Spinal Cord Injuries
Spinal cord injuries are the result of damage caused to the cells and nerves that transmit signals between the brain and the rest of the body. According to the National Spinal Cord Injury Statistical Center, there are about 17,730 new spinal cord injuries each year. Car crashes are the leading cause of spinal cord injuries accounting for 39.9% of all injuries, closely followed by falls accounting for 31.8% of injuries.
Symptoms of spinal cord injuries will depend on the severity of the injury and the location in the spinal cord. Spinal cord injuries can be complete or incomplete. Incomplete spinal cord injuries may result in the loss of strength, sensation, and/or function below the site of the injury. On the other hand, complete spinal cord injury means the cord cannot send signals below the level of the injury and results in paralysis.
Depending on the severity of the injury, treatment may include physical therapy, chiropractic adjustment, occupational therapy, electrical stimulation, or surgery. People with a spinal cord injury are two to five times more likely to die prematurely than people without a spinal cord injury according to the World Health Organization(WHO).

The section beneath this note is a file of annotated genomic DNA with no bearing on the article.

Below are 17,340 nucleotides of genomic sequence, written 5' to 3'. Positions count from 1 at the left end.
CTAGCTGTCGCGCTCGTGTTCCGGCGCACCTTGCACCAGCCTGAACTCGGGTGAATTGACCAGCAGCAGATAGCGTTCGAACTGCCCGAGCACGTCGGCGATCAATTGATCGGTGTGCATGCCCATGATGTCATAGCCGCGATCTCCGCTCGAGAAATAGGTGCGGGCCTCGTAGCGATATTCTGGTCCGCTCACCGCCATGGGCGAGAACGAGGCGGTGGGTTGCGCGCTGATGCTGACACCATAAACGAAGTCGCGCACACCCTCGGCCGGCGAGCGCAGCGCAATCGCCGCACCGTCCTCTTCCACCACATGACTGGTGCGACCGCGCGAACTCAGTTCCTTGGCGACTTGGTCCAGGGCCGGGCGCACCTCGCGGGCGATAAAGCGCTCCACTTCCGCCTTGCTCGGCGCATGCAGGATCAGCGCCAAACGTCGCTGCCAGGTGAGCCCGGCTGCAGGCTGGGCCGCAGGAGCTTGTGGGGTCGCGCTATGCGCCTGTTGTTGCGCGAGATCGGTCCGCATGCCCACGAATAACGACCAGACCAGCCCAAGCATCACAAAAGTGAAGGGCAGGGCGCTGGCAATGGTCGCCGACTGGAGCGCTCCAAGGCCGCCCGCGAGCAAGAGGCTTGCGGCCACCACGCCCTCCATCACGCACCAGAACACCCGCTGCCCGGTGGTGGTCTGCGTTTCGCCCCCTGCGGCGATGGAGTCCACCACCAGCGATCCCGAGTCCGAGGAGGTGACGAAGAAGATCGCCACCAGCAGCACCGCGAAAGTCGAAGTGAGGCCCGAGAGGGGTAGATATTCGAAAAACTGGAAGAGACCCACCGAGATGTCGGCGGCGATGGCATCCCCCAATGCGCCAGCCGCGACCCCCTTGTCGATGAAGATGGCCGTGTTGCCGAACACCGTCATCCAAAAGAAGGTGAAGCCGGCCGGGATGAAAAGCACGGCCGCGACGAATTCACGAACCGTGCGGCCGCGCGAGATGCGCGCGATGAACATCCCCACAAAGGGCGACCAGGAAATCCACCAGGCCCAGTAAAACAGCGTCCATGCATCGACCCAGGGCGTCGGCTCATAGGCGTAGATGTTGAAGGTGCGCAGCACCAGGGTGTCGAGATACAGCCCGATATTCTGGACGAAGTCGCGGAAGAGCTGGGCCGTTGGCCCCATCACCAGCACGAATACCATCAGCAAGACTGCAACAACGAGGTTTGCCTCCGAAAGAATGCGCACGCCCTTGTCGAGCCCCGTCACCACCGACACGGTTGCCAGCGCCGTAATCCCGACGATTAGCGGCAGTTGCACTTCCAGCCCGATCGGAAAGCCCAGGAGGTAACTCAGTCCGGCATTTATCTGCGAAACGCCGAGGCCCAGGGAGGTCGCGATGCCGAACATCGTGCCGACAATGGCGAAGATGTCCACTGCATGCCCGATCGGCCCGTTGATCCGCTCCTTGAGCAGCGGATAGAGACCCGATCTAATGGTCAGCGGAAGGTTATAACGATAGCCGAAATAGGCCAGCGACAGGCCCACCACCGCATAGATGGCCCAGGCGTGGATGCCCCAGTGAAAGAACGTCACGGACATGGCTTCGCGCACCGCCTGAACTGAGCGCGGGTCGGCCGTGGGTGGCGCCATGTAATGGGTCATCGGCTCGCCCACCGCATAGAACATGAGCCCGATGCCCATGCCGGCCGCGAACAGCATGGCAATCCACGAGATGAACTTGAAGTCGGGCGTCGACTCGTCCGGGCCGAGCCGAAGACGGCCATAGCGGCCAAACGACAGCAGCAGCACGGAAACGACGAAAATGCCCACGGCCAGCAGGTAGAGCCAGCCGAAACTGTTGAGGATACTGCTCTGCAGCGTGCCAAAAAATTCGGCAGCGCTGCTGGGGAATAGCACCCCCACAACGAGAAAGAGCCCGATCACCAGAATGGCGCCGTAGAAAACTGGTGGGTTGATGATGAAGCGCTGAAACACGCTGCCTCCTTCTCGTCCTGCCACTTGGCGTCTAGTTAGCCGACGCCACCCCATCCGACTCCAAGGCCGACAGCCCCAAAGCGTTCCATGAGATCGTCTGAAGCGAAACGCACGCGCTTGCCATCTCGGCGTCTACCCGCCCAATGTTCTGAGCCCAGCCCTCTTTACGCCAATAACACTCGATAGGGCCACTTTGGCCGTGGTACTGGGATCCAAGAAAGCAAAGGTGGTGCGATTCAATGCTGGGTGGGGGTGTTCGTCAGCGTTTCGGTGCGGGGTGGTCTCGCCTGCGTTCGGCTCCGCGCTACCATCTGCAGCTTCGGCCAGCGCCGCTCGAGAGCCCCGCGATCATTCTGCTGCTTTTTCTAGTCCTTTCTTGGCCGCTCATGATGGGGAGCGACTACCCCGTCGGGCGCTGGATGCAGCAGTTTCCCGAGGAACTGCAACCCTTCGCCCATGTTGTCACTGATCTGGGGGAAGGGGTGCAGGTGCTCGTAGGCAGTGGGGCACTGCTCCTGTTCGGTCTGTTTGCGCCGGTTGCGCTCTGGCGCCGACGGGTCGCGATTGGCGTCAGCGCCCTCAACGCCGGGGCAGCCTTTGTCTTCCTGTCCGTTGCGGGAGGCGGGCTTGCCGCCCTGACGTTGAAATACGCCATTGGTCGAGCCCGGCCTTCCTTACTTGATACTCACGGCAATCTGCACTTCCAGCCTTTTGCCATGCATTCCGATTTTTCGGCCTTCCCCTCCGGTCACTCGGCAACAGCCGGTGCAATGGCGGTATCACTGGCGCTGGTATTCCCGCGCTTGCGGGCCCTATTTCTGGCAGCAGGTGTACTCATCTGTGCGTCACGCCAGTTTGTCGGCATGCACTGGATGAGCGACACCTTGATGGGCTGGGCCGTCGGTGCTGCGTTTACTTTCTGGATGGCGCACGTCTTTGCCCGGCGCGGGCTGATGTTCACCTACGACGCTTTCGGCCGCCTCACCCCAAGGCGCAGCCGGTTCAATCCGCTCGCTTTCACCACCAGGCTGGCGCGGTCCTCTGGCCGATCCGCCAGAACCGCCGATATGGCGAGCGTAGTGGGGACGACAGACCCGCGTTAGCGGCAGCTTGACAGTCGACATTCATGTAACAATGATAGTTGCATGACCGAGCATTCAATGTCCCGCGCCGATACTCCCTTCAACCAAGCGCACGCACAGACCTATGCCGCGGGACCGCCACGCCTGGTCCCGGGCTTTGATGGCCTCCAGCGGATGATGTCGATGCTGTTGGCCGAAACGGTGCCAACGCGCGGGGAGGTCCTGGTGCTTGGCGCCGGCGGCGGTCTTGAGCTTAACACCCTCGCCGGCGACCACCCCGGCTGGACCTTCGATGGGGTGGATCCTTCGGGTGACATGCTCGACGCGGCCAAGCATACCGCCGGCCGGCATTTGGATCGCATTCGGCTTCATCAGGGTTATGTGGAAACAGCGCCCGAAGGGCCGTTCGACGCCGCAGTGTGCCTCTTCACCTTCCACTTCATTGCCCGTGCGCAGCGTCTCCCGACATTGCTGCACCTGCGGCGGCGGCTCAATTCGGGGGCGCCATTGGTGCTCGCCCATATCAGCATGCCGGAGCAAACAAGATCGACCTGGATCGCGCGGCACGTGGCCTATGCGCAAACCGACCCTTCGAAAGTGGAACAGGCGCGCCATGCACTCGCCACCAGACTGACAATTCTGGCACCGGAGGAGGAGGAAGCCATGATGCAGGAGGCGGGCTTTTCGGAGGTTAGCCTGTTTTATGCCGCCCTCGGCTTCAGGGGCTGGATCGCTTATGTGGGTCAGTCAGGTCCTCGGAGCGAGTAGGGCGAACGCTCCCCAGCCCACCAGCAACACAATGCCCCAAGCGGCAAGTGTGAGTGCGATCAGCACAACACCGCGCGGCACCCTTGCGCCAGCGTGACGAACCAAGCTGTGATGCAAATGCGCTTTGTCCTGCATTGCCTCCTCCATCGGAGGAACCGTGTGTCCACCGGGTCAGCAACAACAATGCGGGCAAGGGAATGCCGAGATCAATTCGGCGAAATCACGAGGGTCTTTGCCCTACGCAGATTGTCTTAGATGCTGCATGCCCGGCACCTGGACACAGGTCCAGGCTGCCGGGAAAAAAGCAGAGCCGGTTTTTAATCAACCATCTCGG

Other Spine Injuries
While spinal cord injuries are the most dangerous type of injuries to the spine, injuries can occur to the spine that do not affect the cord, although they are often very painful. Other types of spine injuries can include:
- Bulging Discs: discs compress because of age or trauma, causing the outer layers of the disc to bulge into the spinal canal, possibly causing nerve compression.
- Herniated Discs: when a hole forms in the outer layer of the disc causing some of the inner material to escape into the spinal canal. Herniated discs are more likely to cause nerve compression than bulging discs.
Symptoms will depend on the severity of the injury to the disc and in addition to pain at the site of the injury may include weakness, numbness, or tingling in the shoulders, arms, buttocks, or legs. You may also experience radiating pain into the extremities.
Bulging or herniated discs often are not diagnosed until the symptoms have persisted for some time. This is because x-rays do not show bulging or herniated discs. A CT scan or MRI will determine if an injury victim has a bulging or herniated disc; however, given the expense of these diagnostic tests, they are not often ordered unless the symptoms do not resolve, or if conservative forms of treatment have not resolved the symptoms. Treatment for bulging/herniated discs may include anti-inflammatory medications, steroid injections, physical therapy, or surgery.